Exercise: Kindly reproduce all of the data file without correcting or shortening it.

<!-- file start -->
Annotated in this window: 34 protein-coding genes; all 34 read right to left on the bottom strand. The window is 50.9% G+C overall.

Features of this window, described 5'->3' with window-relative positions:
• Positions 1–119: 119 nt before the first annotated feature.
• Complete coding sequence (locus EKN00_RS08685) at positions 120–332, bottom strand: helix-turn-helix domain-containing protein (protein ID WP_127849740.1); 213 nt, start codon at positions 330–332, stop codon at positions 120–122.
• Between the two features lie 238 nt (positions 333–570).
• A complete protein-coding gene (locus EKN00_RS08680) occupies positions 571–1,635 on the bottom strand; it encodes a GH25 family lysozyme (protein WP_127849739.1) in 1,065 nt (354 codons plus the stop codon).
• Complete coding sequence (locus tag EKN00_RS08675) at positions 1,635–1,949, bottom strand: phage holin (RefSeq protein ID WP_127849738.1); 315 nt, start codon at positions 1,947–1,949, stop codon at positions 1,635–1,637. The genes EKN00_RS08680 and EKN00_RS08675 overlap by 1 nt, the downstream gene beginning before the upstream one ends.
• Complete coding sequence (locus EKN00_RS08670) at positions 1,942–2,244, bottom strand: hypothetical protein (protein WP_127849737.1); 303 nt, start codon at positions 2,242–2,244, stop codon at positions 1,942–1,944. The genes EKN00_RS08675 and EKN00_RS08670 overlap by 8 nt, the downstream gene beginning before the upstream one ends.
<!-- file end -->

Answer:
Annotated in this window: 34 protein-coding genes; all 34 read right to left on the bottom strand. The window is 50.9% G+C overall.

Features of this window, described 5'->3' with window-relative positions:
• Positions 1–119: 119 nt before the first annotated feature.
• Complete coding sequence (locus EKN00_RS08685) at positions 120–332, bottom strand: helix-turn-helix domain-containing protein (protein ID WP_127849740.1); 213 nt, start codon at positions 330–332, stop codon at positions 120–122.
• Between the two features lie 238 nt (positions 333–570).
• A complete protein-coding gene (locus EKN00_RS08680) occupies positions 571–1,635 on the bottom strand; it encodes a GH25 family lysozyme (protein WP_127849739.1) in 1,065 nt (354 codons plus the stop codon).
• Complete coding sequence (locus tag EKN00_RS08675) at positions 1,635–1,949, bottom strand: phage holin (RefSeq protein ID WP_127849738.1); 315 nt, start codon at positions 1,947–1,949, stop codon at positions 1,635–1,637. The genes EKN00_RS08680 and EKN00_RS08675 overlap by 1 nt, the downstream gene beginning before the upstream one ends.
• Complete coding sequence (locus EKN00_RS08670) at positions 1,942–2,244, bottom strand: hypothetical protein (protein WP_127849737.1); 303 nt, start codon at positions 2,242–2,244, stop codon at positions 1,942–1,944. The genes EKN00_RS08675 and EKN00_RS08670 overlap by 8 nt, the downstream gene beginning before the upstream one ends.